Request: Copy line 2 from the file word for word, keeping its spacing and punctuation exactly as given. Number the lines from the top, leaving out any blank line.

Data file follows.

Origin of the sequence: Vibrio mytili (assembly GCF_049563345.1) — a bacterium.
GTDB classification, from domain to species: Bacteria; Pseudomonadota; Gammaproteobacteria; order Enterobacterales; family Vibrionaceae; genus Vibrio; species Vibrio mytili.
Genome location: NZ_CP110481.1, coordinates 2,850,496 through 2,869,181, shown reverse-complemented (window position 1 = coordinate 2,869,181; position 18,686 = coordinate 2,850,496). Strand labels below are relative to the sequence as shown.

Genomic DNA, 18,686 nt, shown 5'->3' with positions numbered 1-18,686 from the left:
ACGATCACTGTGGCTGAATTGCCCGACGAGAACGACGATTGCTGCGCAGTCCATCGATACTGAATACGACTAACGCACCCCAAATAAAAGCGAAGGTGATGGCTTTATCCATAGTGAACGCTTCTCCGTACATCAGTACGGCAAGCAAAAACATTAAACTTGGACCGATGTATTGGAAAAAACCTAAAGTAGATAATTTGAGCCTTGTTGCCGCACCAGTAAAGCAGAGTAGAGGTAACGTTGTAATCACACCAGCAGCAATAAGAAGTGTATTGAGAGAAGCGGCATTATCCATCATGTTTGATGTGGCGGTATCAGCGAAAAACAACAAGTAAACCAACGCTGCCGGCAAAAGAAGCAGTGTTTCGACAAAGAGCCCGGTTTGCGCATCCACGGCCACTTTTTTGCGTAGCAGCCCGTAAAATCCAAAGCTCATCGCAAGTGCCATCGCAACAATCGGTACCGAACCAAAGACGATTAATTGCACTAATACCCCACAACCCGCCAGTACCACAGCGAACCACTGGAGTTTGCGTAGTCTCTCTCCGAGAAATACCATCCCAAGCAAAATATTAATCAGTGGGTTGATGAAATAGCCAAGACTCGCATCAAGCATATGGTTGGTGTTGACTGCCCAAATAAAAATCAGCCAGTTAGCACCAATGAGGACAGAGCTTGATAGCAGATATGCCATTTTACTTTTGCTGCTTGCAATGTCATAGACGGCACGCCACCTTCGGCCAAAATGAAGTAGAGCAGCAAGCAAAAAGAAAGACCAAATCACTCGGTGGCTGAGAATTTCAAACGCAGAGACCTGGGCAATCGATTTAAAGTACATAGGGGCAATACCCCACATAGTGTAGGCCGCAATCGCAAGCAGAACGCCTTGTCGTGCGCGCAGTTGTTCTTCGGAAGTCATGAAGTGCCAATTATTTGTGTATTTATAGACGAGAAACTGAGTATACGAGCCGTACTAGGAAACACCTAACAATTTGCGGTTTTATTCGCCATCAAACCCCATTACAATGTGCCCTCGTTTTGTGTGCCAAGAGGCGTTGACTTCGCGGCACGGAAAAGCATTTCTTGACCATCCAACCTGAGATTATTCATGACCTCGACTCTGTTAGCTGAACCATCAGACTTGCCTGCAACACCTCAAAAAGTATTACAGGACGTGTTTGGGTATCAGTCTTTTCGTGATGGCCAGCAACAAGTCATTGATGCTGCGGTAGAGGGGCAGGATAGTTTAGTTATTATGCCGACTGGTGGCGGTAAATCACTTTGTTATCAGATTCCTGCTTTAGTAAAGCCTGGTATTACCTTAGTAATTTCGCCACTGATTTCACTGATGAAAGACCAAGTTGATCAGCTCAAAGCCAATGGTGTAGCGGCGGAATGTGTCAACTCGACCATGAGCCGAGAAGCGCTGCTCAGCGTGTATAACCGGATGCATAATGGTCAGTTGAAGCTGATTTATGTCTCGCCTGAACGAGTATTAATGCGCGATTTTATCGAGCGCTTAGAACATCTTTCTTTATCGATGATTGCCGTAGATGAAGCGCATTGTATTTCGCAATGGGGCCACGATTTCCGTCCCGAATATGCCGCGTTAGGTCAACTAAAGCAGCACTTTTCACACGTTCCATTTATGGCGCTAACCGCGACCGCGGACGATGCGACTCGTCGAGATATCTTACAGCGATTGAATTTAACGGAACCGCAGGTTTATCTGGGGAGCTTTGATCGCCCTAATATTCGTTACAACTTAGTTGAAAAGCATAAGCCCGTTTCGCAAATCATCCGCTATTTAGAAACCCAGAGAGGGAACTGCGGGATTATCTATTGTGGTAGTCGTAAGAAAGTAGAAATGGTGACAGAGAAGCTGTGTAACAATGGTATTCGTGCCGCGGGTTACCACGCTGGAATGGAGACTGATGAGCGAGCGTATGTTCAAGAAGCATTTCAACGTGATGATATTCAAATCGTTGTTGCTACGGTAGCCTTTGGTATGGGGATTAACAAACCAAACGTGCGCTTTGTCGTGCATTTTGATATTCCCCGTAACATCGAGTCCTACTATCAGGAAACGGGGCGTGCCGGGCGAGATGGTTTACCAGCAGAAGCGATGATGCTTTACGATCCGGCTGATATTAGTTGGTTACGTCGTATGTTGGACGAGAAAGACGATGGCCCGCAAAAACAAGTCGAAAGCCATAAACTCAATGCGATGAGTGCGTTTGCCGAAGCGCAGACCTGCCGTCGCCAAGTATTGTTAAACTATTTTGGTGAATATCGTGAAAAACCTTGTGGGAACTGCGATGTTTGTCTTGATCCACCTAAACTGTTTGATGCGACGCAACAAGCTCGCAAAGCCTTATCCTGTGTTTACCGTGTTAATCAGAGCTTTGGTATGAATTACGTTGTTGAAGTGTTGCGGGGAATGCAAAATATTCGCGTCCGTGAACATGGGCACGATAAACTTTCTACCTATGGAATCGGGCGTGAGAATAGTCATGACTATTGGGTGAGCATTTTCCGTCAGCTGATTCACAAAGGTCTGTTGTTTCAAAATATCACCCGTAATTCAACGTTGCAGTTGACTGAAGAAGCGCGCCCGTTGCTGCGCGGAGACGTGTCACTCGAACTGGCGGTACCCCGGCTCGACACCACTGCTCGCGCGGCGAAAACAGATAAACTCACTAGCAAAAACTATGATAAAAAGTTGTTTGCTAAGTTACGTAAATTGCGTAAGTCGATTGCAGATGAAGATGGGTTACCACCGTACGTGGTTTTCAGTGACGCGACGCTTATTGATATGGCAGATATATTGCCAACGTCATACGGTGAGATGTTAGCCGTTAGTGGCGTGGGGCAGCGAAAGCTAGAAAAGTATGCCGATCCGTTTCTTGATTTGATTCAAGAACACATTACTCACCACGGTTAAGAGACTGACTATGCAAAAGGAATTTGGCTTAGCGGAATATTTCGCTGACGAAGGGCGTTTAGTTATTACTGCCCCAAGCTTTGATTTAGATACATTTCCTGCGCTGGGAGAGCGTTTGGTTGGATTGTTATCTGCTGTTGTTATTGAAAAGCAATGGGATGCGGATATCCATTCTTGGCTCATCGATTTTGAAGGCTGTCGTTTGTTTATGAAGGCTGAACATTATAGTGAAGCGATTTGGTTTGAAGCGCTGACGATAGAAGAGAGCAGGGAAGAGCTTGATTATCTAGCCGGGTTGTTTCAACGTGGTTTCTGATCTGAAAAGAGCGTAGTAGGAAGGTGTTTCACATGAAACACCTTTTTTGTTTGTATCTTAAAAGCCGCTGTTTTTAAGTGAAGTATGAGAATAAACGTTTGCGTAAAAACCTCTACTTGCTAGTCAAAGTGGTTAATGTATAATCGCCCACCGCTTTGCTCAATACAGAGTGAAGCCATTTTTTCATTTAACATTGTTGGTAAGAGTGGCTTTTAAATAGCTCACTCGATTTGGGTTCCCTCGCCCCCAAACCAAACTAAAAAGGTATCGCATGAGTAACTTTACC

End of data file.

GTDB classification, from domain to species: Bacteria; Pseudomonadota; Gammaproteobacteria; order Enterobacterales; family Vibrionaceae; genus Vibrio; species Vibrio mytili.